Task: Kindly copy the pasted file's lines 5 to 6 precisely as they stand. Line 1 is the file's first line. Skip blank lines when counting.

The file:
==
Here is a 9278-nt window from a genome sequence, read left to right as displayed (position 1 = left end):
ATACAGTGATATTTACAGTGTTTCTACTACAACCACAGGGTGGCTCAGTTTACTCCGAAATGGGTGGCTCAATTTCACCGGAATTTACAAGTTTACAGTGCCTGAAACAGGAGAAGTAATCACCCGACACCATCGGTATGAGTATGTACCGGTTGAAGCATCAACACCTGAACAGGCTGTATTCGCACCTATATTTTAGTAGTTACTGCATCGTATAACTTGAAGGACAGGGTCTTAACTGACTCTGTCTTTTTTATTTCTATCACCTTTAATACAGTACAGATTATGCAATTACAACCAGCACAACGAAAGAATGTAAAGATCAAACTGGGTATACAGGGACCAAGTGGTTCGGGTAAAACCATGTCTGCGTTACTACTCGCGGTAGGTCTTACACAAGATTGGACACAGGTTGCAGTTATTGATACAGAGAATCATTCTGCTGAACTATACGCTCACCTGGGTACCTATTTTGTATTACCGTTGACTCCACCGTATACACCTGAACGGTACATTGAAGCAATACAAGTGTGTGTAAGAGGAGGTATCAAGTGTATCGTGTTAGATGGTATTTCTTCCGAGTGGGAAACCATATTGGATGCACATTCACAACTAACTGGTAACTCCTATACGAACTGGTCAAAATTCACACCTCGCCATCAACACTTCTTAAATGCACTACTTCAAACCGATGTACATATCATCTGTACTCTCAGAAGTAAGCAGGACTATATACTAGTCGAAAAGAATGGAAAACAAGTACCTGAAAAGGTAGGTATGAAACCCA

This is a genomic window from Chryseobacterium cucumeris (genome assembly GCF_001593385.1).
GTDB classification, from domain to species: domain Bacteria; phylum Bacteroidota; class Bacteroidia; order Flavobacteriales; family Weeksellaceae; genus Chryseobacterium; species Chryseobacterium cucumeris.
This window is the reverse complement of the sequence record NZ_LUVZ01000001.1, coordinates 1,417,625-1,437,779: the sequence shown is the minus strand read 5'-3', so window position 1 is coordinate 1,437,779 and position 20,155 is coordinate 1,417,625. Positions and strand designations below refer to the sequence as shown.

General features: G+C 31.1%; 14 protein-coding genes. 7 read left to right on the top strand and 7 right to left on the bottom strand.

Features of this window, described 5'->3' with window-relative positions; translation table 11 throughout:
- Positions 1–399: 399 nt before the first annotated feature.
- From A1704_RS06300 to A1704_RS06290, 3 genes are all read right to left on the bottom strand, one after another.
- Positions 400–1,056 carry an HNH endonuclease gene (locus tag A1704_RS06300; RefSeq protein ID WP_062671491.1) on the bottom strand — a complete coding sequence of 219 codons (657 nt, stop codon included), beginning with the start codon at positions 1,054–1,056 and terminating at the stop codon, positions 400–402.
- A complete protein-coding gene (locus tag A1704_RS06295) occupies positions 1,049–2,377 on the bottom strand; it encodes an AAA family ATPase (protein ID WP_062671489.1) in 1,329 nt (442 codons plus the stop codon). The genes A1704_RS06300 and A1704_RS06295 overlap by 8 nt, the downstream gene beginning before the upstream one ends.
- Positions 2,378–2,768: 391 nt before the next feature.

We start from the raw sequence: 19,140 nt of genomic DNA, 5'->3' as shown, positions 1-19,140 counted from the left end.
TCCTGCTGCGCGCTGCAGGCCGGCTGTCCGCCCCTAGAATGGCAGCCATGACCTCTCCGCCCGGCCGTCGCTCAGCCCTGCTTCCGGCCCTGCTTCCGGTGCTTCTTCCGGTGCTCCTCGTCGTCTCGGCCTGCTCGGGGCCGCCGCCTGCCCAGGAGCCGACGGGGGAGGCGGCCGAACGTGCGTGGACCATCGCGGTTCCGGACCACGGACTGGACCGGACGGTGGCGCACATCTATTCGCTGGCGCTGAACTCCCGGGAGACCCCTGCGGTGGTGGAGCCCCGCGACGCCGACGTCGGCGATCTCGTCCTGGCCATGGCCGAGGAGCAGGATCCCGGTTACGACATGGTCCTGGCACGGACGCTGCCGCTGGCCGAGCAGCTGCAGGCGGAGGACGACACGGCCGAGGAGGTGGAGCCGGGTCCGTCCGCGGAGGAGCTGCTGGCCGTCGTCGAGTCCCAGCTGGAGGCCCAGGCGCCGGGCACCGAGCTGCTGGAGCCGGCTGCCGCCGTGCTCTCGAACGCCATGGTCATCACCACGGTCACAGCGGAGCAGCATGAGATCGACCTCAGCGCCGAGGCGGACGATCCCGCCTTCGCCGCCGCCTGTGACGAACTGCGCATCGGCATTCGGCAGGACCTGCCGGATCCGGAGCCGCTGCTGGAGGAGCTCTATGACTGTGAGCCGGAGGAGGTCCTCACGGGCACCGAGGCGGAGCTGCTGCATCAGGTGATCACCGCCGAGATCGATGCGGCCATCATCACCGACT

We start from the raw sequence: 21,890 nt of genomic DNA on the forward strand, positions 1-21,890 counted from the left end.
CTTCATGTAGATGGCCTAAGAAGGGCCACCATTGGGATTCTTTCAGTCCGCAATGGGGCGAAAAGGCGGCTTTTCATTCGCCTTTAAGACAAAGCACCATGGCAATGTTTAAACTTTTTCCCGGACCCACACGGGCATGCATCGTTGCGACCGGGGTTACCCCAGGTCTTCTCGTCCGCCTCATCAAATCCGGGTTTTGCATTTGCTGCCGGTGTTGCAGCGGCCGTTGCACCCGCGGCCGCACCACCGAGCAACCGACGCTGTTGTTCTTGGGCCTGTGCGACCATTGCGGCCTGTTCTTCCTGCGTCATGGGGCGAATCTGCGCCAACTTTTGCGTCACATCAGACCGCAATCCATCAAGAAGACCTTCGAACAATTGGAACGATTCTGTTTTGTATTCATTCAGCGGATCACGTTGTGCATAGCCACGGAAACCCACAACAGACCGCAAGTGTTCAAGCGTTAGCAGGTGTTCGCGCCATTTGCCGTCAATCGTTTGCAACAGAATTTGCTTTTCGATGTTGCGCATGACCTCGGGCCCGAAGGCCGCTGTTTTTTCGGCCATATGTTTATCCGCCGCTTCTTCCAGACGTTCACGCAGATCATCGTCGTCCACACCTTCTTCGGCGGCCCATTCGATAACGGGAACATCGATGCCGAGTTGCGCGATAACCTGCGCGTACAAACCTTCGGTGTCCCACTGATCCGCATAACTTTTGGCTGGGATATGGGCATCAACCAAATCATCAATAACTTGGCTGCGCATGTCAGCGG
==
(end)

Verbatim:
This window is the reverse complement of the sequence record NZ_LUVZ01000001.1, coordinates 1,417,625-1,437,779: the sequence shown is the minus strand read 5'-3', so window position 1 is coordinate 1,437,779 and position 20,155 is coordinate 1,417,625. Positions and strand designations below refer to the sequence as shown.

General features: G+C 31.1%; 14 protein-coding genes. 7 read left to right on the top strand and 7 right to left on the bottom strand.